Cycling around Thailand can be a lot of fun.  However, it’s wise to fully prepare for the adventure ahead of you.  Whether you’re an expat who’s been living in Thailand for a long time or a traveler on vacation, you can be sure of a completely different cycling experience than what you’re used to.  Want some tips on how to have fun while navigating the Thai roads?  Keep reading as we’ll divulge all.

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Be Prepared for the Heat

Temperatures in Thailand regularly exceed 35oc, with humidity regularly over 65{28e5c1f4ca6cfd88556cf657ac2f33436f895838cf453c7c50375a3d0663a0e5}, and this can make cycling hard work.  If you can, it’s wise to plan your trips to occur between dawn and 9 am, and between 4 pm and 7 pm, as this is when it’s coolest.  If this isn’t an option, there are alternatives.  For one, you can make use of the numerous 7/11s and Family Marts along your route.  These are a great place to stop for a few minutes, enjoy the air conditioning, and pick up something cool to drink.  You can also purchase one of these Brompton accessories if you are taking your folding Brompton bike.  Carrying a cool pack around with you containing ice packs and cold water is a must.

Buy a Local Map

While it can be tempting to buy a Thai road map from your home country, it’s an even better idea to buy one in the area you can plan to cycle.  There are two reasons for this.  First of all, the international maps don’t tend to have all the roads listed, and if you want to get off the beaten track and away from the busy roads, this is important.  Secondly, if you get lost en route or need directions, you’ll want to be able to converse with the Thais.  While many Thais in Bangkok and the islands do speak English, in rural areas they won’t.  Being able to point at a map in the Thai language will make navigation a lot easier, even when conversing in broken language.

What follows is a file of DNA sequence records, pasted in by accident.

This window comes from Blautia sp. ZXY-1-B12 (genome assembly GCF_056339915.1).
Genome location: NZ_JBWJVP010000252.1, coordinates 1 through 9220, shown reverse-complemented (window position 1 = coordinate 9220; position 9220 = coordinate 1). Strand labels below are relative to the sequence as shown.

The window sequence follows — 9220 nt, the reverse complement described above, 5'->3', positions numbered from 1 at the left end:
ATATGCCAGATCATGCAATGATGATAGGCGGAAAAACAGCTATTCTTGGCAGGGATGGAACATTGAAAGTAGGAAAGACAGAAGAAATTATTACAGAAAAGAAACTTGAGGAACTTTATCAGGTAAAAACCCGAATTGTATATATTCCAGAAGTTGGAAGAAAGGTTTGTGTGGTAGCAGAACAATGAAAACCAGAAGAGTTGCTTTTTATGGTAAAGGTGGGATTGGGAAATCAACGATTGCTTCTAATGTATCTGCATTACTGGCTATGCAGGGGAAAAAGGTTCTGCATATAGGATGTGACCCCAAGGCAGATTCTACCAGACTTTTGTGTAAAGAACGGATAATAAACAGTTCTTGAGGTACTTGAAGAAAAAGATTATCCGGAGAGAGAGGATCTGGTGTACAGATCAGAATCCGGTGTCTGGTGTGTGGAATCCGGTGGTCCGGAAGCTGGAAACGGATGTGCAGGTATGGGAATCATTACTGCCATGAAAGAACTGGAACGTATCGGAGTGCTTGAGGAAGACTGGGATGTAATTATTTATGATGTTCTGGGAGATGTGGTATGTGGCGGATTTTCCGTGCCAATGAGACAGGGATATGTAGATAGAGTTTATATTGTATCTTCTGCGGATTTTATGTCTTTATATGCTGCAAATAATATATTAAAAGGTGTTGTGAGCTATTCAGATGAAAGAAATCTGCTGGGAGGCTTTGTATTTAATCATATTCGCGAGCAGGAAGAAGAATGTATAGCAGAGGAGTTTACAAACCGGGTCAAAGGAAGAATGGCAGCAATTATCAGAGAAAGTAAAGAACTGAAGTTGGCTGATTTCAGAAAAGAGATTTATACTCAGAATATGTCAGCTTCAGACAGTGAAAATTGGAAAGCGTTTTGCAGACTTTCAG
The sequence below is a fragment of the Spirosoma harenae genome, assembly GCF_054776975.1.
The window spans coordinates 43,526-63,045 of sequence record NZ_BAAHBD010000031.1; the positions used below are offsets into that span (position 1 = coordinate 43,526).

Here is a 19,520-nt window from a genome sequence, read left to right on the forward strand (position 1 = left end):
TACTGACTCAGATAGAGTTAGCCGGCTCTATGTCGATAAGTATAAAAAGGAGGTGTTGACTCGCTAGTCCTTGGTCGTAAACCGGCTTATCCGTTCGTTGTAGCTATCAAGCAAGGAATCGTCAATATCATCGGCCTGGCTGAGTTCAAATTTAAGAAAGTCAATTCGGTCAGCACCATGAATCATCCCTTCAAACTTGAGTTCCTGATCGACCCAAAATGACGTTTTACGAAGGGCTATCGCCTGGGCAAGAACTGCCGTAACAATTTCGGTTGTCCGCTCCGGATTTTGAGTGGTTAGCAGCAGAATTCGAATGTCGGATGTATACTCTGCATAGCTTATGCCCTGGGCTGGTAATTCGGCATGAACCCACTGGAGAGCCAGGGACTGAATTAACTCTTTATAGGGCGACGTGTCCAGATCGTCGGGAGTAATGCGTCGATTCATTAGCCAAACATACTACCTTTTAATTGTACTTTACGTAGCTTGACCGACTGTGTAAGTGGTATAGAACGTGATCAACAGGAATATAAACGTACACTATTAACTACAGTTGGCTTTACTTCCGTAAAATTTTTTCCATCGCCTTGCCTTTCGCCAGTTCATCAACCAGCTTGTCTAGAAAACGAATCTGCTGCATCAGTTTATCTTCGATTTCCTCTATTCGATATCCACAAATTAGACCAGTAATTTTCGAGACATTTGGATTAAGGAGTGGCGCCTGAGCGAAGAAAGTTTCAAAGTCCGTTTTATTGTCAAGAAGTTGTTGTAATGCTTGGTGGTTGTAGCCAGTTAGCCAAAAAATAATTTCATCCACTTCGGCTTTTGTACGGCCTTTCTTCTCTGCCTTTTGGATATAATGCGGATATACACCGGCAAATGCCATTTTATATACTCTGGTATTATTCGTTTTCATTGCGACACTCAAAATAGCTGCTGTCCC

Beware of Dogs and Monkeys

It sounds funny, but it’s best to be prepared for the wildlife you’ll encounter on your route.  Thailand is home to a large population of feral dogs, and if you’ve ever wondered what their favorite pastime is… well, it’s chasing cyclists.  There’s nothing like pedaling faster while a pack of dogs barks and chases you.  The only way to deal with them is to cycle out of their patch.  Monkeys can also be an issue, especially around temples and tourist sites.  Ensure all food is packed away correctly and they should, hopefully, leave you alone.

Don’t Worry About Tents

Finally, while it may be tempting to carry a tent with you and camp on your trip, the great thing about Thailand is that there is cheap accommodation everywhere.  With the heat, the last thing you want to be doing is carting around camping equipment, so leave the tents at home and spend your nights in a range of eclectic accommodation.  From backpacker hostels to beach bungalows and large hotels, you’ll find plenty of options, no matter where you travel.